Nissan Motor Co. ousted Carlos Ghosn as chairman at an emergency board meeting Thursday following his arrest for alleged financial misconduct, bringing down the curtain on his nearly two decades of charismatic leadership at one of the world’s largest automaker groups that may change its future course.
Ghosn’s close aide Greg Kelly was dismissed as representative director. Nissan said in a statement it found that Ghosn and Kelly had «masterminded» understating the amount of the then chairman’s remuneration in securities reports presented to Japanese regulators and his use of company assets for personal gain.
A Nissan source said the board will decide who will assume the post of chairman at a meeting in December. The automaker said an advisory committee will be set up to propose nominations from the current board members.
Nissan also said it will consider creating a special committee that will take advice from an independent third party on how best to improve governance of its management and compensation system of board members.
The 64-year-old Ghosn was arrested by Tokyo prosecutors on Monday for allegedly violating Japan’s Financial Instruments and Exchange Act by underreporting his remuneration by a total of about 5 billion yen ($ 44 million) over five years to March 2015. Kelly, 62, was arrested on suspicion of conspiring with Ghosn.
The dramatic fall from grace of Ghosn came after a months-long internal investigation of Nissan triggered by a whistleblower report.
The removal of Ghosn, one of Japan’s highest paid executives, in a unanimous vote, may accelerate a review of the three-way alliance between Nissan, Renault SA and Mitsubishi Motors Corp., one of the world’s largest automotive groups that he led as its architect, some analysts said.
Nissan’s board consists of nine members, including Ghosn and Kelly who are in detention and could not vote at the meeting.
The advisory committee will be chaired by three external directors — Masakazu Toyoda, a former senior official at the industry ministry, and racing driver Keiko Ihara, who both joined the board in June, and Jean-Baptiste Duzan, a former Renault senior vice president who came to Nissan as a director in 2009.
«The biggest focus now is whether there will be a change in the alliance’s power balance,» said Kentaro Harada, a senior credit analyst at SMBC Nikko Securities Inc.
«The possibility that the relationship in the alliance will weaken cannot be denied,» Harada said, while adding he believes it is unlikely that the partnership will collapse as the Franco-Japanese group benefits from the current framework.
Ghosn was the crucial linchpin of the complex tripartite partnership, which apparently favors Renault even as Nissan contributes to about 50 percent of the French automaker’s net income in recent years.
In the alliance, Renault owns a 43.4 percent stake in Nissan, which holds a 15 percent stake in its French peer but with no voting rights and 34 percent in Mitsubishi Motors.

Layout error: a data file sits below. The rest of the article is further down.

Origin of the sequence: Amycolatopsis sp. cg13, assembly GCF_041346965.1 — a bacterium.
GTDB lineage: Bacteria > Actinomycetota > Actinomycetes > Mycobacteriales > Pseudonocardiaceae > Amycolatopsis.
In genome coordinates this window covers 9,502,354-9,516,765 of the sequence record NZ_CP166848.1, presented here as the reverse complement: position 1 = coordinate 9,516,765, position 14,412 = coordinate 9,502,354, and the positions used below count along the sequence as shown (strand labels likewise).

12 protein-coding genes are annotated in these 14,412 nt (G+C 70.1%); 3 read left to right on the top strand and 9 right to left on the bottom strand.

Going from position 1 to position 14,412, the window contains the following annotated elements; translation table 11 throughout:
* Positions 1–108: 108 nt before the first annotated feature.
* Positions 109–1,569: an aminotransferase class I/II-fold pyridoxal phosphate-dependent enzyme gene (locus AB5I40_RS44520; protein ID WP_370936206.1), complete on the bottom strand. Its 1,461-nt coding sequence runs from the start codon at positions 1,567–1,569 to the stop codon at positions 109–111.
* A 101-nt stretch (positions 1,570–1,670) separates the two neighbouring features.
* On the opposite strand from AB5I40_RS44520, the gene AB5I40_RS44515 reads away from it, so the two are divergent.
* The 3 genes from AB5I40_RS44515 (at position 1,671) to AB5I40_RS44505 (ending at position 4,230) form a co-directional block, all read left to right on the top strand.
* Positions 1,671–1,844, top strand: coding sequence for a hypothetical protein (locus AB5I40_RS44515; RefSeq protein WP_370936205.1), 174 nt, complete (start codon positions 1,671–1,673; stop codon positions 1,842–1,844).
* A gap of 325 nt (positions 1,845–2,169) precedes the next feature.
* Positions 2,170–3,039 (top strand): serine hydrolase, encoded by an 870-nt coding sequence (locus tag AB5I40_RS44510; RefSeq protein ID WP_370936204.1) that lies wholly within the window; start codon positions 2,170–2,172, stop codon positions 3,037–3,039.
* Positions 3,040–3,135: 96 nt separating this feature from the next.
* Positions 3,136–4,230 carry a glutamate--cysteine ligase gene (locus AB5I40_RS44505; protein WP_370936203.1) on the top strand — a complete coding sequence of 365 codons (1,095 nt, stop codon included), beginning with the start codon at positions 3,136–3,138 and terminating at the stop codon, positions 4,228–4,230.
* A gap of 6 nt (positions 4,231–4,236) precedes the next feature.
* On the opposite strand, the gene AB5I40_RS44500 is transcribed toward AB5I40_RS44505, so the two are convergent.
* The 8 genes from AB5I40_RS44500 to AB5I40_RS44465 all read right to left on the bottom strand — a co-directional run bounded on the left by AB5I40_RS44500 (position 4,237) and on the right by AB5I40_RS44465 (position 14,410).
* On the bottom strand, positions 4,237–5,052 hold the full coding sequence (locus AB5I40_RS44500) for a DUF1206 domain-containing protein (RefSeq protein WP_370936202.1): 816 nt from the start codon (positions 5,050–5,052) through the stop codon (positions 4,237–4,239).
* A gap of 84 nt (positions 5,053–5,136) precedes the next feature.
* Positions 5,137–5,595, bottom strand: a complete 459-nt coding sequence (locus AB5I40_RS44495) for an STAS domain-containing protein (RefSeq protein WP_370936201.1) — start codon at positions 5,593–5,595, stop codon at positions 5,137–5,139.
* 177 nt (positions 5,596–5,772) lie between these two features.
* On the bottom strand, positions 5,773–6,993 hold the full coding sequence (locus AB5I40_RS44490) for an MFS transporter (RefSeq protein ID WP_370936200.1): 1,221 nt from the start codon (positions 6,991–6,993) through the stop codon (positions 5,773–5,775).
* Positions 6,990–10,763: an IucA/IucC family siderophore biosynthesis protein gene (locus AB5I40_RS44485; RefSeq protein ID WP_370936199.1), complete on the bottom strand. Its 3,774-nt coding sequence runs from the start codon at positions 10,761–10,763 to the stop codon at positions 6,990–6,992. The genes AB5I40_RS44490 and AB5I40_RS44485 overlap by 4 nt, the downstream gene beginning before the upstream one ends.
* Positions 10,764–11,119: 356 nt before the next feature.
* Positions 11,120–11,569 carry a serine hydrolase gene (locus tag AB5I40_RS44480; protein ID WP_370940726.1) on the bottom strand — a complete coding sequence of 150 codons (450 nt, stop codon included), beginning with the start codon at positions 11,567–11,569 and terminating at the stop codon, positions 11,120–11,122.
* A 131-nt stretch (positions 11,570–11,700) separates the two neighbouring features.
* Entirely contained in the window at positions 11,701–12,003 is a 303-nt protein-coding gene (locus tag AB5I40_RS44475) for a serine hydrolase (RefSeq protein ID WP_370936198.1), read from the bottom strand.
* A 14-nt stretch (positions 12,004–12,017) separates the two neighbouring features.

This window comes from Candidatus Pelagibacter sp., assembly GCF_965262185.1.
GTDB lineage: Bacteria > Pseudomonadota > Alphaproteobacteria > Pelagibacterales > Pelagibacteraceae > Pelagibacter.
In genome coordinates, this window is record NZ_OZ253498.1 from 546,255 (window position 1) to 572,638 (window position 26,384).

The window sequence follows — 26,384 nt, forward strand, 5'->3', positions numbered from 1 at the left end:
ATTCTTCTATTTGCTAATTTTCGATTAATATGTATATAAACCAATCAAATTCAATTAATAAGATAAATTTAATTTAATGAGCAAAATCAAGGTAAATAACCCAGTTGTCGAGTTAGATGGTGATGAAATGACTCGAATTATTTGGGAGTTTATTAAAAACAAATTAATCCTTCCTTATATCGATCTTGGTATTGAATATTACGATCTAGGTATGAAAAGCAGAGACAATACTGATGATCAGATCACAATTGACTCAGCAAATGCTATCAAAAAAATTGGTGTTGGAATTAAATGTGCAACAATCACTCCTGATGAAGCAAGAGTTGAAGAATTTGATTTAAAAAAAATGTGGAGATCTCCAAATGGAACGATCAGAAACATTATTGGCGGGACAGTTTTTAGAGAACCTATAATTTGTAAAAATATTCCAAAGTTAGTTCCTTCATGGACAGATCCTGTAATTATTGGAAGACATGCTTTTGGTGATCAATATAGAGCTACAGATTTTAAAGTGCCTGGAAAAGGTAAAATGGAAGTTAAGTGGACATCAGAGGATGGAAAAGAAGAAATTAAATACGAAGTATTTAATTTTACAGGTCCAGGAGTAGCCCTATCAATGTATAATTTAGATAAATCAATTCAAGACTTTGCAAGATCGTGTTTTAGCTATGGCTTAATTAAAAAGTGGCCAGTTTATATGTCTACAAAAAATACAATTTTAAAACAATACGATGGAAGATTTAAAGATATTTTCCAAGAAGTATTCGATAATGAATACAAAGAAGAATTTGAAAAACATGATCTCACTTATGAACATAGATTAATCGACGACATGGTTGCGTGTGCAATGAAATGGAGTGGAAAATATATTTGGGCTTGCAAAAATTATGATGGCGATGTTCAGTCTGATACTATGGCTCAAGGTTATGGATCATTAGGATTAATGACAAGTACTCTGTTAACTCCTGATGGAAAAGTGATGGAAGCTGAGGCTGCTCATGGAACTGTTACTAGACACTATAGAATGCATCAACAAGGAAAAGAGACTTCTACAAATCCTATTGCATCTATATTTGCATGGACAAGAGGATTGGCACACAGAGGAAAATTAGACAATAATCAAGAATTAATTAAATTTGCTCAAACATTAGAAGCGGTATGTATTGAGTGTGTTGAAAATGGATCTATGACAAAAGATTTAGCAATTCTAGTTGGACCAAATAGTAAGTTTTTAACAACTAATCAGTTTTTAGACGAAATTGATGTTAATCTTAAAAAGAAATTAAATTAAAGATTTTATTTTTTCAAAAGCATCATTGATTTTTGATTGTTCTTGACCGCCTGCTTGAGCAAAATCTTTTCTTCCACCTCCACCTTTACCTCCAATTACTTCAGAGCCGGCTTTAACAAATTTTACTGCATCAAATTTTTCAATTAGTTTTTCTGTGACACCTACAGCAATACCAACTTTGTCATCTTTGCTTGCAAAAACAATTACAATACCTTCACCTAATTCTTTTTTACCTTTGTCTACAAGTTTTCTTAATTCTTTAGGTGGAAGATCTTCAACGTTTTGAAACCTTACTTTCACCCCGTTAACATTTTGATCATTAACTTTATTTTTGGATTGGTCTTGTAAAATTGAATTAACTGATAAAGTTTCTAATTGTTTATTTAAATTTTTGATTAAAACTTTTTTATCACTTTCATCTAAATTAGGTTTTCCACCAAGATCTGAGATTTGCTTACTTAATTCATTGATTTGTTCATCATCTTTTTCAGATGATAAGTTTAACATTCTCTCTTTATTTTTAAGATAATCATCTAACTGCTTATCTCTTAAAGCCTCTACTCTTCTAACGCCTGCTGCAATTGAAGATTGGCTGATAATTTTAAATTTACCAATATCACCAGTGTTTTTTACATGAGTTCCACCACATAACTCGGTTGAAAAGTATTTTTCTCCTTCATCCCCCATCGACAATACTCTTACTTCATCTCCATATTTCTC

Ghosn for now remains as both chairman and chief executive of Renault, of which the French government has a stake at 15 percent.
Under Ghosn, the alliance has promoted sharing procurement and technology and other steps to save costs. The group was the world’s largest automaker in terms of sales units in the first half of 2018, outselling Volkswagen AG.
But there have been growing tensions between Nissan and Renault recently. Ghosn proposed to the board in September to review Nissan’s capital structure with Renault, according to company sources.
A number of Nissan executives have been opposed to a full merger with Renault.
Among the nine-member board, four directors had close ties with Ghosn — Kelly, Duzan, former Renault Senior Vice President Bernard Rey and Toshiyuki Shiga, who was Nissan’s chief operating officer until 2013.
There was a chance that Ghosn’s possible proposal of a merger with Renault could win the majority of votes on the board.
Nissan, however, said in the statement the board confirmed that the long-standing alliance with Renault «remains unchanged.»
Nissan CEO Hiroto Saikawa has blamed excessive authority concentrated on Ghosn and the lack of transparency as reasons it could not be aware of his wrongdoing that was carried out «for a long time.»
Ghosn — who became Nissan president in 2000 and served as chief executive officer from 2001 to 2017 — and Kelly will both stay on as board members of the Japanese automaker. Nissan needs to gain shareholders’ approval to oust the two from the board.
Ghosn, known as a savage cost-cutter, won his credit for saving Nissan from near bankruptcy after he was sent to the company by Renault and became chief operating officer in June 1999, three months after both sides forged a capital alliance.
Mitsubishi Motors is also set to dismiss Ghosn as chairman at its board meeting on Monday.
Renault, meanwhile, named its Chief Operating Officer Thierry Bollore as acting CEO without ousting Ghosn at its board meeting Tuesday.
All — Kyodo News+